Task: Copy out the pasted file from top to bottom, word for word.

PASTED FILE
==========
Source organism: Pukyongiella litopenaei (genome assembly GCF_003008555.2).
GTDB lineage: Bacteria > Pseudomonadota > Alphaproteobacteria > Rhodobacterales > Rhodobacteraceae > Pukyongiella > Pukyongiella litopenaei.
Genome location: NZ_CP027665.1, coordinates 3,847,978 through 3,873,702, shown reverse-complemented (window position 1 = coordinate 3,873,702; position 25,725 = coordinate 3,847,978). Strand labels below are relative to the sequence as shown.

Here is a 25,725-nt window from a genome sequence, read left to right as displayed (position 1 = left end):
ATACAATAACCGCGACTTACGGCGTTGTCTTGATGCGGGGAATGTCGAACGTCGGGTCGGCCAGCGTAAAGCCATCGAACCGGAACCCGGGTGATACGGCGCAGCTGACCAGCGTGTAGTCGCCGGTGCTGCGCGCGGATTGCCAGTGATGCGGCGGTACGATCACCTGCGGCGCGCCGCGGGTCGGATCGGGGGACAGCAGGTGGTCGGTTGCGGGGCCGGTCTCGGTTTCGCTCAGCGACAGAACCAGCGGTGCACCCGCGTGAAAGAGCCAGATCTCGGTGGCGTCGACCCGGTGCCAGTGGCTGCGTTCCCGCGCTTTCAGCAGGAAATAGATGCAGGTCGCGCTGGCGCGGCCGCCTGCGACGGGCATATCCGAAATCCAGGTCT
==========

Source organism: Pukyongiella litopenaei (genome assembly GCF_003008555.2).
GTDB lineage: Bacteria > Pseudomonadota > Alphaproteobacteria > Rhodobacterales > Rhodobacteraceae > Pukyongiella > Pukyongiella litopenaei.
Genome location: NZ_CP027665.1, coordinates 3,847,978 through 3,873,702, shown reverse-complemented (window position 1 = coordinate 3,873,702; position 25,725 = coordinate 3,847,978). Strand labels below are relative to the sequence as shown.

Here is a 25,725-nt window from a genome sequence, read left to right as displayed (position 1 = left end):
ATACAATAACCGCGACTTACGGCGTTGTCTTGATGCGGGGAATGTCGAACGTCGGGTCGGCCAGCGTAAAGCCATCGAACCGGAACCCGGGTGATACGGCGCAGCTGACCAGCGTGTAGTCGCCGGTGCTGCGCGCGGATTGCCAGTGATGCGGCGGTACGATCACCTGCGGCGCGCCGCGGGTCGGATCGGGGGACAGCAGGTGGTCGGTTGCGGGGCCGGTCTCGGTTTCGCTCAGCGACAGAACCAGCGGTGCACCCGCGTGAAAGAGCCAGATCTCGGTGGCGTCGACCCGGTGCCAGTGGCTGCGTTCCCGCGCTTTCAGCAGGAAATAGATGCAGGTCGCGCTGGCGCGGCCGCCTGCGACGGGCATATCCGAAATCCAGGTCT